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I read an article on the National Geographic website:

In this sentence:

We reach the water and I try to swim – but the water is so salty I just float on the surface.

Cannot we use "that" between "salty" and "I"? If so, why has it been omitted?

  • The subordinator "that" is optional in your example. – BillJ Mar 10 '18 at 9:38
  • Thank you. May I know when can we omit "that" like this sentence? – Saeideh Mar 10 '18 at 9:40
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    In declarative content clauses, "that" is sometimes obligatory, sometimes optional, and sometimes inadmissible. It's obligatory where the clause is subject of the matrix clause, as in "That I need help is clear" or when the clause is preposed so as to precede the subject, as in "That I need help I can't deny". It's inadmissible in a clause that is complement to a preposition, e.g., *"I left before that he arrived". Elsewhere, it's generally optional, though it is more likely to be omitted in informal than in formal style, or after short and common verbs than longer and less frequent ones. – BillJ Mar 10 '18 at 9:58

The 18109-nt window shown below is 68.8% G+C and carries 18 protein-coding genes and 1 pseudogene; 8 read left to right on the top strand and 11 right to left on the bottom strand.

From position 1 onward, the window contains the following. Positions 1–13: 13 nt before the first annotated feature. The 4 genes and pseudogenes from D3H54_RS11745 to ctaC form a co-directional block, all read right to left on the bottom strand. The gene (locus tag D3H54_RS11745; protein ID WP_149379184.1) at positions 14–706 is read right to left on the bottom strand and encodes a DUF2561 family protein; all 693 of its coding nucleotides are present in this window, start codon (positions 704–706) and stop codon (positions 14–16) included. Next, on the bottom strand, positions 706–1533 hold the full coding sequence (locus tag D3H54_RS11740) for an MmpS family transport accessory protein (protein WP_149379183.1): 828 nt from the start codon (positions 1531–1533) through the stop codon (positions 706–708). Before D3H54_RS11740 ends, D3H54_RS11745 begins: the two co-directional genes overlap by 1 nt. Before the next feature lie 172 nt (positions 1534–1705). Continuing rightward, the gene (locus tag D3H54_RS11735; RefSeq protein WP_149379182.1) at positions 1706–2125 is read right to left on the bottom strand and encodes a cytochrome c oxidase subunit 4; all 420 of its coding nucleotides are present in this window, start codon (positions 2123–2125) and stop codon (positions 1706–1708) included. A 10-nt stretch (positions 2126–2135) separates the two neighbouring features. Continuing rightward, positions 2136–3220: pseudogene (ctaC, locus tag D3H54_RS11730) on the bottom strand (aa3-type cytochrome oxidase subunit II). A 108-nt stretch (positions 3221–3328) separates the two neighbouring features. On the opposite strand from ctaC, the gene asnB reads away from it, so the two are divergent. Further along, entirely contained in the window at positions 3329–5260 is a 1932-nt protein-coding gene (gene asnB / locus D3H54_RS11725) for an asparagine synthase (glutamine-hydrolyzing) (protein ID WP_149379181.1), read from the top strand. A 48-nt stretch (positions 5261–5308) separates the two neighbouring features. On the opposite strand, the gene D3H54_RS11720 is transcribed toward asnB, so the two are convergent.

• Oh no! That link is to an article on relative "that" -- the kind that introduces some relative clauses. It's not the same use of "that" that you asked about, so different considerations apply. – BillJ Mar 10 '18 at 11:18
  • Alright. I removed it. – Saeideh Mar 10 '18 at 12:05
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In declarative content clauses, "that" is sometimes obligatory, sometimes optional, and sometimes inadmissible. It's obligatory where the clause is subject of the matrix clause, as in "That I need help is clear" or when the clause is preposed so as to precede the subject, as in "That I need help I can't deny". It's inadmissible in a clause that is complement to a preposition, e.g., *"I left before that he arrived". Elsewhere, it's generally optional, though it is more likely to be omitted in informal than in formal style, or after short and common verbs than longer and less frequent ones.

BillJ

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